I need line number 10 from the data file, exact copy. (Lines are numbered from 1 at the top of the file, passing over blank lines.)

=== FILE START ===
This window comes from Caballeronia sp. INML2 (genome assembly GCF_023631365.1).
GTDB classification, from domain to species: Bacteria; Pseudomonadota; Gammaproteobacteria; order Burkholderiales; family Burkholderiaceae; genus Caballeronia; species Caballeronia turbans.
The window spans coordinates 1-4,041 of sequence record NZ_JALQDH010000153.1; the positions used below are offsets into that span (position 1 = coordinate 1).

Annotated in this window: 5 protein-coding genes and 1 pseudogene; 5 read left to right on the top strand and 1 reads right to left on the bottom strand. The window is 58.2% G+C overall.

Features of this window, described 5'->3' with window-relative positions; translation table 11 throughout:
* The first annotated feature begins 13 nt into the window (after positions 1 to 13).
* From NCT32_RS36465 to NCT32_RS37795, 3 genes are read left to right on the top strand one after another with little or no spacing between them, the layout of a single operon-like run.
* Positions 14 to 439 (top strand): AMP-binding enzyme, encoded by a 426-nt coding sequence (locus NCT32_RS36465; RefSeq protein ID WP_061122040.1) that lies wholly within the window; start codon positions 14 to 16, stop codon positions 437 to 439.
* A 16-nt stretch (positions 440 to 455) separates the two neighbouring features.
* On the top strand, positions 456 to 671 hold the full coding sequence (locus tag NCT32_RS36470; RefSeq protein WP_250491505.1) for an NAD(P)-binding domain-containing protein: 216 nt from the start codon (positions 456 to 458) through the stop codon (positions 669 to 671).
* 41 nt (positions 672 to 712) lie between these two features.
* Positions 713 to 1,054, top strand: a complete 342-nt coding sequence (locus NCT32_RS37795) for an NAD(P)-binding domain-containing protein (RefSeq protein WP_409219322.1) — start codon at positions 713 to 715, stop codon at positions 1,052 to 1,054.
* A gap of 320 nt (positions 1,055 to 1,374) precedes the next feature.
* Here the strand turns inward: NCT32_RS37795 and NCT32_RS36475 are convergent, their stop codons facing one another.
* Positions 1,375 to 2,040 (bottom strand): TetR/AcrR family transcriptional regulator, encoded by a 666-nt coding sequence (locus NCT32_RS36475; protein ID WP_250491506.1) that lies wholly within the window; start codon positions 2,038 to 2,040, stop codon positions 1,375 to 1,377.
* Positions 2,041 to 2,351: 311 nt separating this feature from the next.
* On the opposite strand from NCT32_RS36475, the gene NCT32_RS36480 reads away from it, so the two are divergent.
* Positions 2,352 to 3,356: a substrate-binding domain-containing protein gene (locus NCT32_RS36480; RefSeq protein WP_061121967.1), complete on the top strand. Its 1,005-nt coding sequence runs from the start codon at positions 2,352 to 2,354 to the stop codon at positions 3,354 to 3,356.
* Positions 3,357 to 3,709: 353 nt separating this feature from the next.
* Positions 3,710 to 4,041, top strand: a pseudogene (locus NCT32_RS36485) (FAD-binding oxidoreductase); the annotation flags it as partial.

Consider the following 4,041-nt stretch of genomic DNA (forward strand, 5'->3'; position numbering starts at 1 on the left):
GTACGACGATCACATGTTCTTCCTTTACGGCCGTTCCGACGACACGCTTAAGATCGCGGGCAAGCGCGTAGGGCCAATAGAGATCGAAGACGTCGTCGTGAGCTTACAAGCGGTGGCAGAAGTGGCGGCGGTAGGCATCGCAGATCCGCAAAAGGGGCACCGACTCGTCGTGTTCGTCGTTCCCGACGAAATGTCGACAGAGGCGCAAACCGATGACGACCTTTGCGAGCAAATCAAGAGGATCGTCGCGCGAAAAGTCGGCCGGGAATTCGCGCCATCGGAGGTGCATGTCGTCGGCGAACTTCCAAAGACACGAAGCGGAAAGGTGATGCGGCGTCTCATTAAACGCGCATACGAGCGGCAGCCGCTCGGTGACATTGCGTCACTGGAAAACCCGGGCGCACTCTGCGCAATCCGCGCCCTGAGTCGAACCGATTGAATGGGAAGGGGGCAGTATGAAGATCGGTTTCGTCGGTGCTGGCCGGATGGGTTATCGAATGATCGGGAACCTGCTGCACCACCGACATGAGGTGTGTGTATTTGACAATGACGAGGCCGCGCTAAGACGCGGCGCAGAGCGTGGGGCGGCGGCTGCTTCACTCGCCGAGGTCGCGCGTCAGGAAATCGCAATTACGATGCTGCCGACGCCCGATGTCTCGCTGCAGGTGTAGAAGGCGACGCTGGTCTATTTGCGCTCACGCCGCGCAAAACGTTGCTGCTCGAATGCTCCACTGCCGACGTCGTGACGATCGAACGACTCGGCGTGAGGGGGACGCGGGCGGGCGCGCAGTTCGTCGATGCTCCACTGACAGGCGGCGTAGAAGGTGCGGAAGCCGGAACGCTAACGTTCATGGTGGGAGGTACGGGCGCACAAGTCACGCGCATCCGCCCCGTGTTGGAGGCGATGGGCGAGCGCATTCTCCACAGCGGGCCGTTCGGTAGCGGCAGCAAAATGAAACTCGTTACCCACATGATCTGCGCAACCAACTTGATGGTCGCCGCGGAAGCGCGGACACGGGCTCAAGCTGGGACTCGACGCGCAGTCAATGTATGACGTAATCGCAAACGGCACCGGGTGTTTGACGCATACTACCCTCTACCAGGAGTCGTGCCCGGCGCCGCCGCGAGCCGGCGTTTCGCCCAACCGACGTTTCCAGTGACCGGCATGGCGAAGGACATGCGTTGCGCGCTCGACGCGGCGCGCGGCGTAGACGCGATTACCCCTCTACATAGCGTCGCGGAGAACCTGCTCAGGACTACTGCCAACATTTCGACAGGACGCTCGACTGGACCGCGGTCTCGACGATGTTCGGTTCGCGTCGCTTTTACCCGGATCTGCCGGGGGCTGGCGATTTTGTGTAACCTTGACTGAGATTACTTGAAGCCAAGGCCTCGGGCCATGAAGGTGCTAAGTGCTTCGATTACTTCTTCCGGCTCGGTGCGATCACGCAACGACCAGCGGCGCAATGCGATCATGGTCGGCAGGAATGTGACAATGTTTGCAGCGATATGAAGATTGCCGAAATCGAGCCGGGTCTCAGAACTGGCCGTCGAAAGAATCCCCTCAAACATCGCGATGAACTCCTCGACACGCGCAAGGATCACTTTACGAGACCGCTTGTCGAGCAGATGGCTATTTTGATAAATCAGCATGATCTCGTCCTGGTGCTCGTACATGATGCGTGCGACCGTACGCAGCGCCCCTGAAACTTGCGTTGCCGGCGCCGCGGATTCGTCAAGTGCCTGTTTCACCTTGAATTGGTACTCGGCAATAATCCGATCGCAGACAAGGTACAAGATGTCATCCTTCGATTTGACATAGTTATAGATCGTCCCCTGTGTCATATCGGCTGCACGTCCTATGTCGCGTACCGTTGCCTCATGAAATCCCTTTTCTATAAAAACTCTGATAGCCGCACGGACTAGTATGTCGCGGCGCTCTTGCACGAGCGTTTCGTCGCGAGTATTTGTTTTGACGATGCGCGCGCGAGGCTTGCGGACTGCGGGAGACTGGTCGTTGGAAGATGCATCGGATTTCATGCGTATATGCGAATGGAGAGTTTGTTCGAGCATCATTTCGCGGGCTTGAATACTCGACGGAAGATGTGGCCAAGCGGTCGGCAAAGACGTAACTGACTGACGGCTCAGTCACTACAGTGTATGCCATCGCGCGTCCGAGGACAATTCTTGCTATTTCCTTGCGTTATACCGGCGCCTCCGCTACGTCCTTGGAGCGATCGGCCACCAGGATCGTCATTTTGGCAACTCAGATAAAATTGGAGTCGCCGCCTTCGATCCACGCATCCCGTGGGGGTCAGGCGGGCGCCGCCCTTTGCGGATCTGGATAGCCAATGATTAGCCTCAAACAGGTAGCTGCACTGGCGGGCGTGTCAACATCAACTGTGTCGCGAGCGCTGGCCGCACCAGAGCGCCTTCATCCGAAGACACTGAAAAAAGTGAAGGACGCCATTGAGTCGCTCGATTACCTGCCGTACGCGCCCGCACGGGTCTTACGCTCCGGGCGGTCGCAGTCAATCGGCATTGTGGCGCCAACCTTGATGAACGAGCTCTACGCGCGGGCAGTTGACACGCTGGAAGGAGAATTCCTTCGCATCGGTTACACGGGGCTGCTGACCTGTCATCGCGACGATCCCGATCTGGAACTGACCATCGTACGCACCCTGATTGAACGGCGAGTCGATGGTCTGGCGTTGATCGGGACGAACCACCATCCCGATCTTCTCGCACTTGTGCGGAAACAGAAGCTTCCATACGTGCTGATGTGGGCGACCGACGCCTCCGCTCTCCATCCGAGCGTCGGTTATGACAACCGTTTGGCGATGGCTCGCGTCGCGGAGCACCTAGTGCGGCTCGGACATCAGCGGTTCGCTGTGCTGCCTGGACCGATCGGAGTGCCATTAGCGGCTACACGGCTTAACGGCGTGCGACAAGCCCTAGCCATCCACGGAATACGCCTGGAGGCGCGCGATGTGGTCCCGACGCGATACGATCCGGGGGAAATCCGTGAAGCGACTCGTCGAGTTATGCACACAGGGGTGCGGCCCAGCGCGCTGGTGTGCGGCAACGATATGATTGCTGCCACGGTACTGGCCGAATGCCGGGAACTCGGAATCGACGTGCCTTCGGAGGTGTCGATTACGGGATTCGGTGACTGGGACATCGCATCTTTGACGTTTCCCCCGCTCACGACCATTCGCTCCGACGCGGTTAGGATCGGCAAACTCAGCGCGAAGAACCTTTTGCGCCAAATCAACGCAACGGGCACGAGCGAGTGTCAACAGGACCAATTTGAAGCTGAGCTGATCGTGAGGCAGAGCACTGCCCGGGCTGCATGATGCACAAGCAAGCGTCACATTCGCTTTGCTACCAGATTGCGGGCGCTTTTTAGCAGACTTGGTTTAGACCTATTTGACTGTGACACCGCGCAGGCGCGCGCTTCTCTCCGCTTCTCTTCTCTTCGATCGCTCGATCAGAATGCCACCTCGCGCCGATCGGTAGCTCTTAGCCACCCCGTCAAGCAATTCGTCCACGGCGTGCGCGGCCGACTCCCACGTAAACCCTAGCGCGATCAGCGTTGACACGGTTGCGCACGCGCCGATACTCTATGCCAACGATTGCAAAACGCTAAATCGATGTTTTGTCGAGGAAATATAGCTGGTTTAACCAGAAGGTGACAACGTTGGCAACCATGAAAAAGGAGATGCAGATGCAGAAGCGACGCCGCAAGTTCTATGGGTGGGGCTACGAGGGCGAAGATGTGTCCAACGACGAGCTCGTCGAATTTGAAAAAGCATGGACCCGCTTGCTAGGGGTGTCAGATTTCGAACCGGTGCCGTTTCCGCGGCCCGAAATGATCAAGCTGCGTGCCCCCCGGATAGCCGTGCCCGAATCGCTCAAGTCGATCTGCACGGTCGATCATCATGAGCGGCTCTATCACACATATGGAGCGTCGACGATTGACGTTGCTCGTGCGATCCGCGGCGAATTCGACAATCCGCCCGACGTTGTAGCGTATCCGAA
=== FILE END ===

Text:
* On the top strand, positions 456 to 671 hold the full coding sequence (locus tag NCT32_RS36470; RefSeq protein WP_250491505.1) for an NAD(P)-binding domain-containing protein: 216 nt from the start codon (positions 456 to 458) through the stop codon (positions 669 to 671).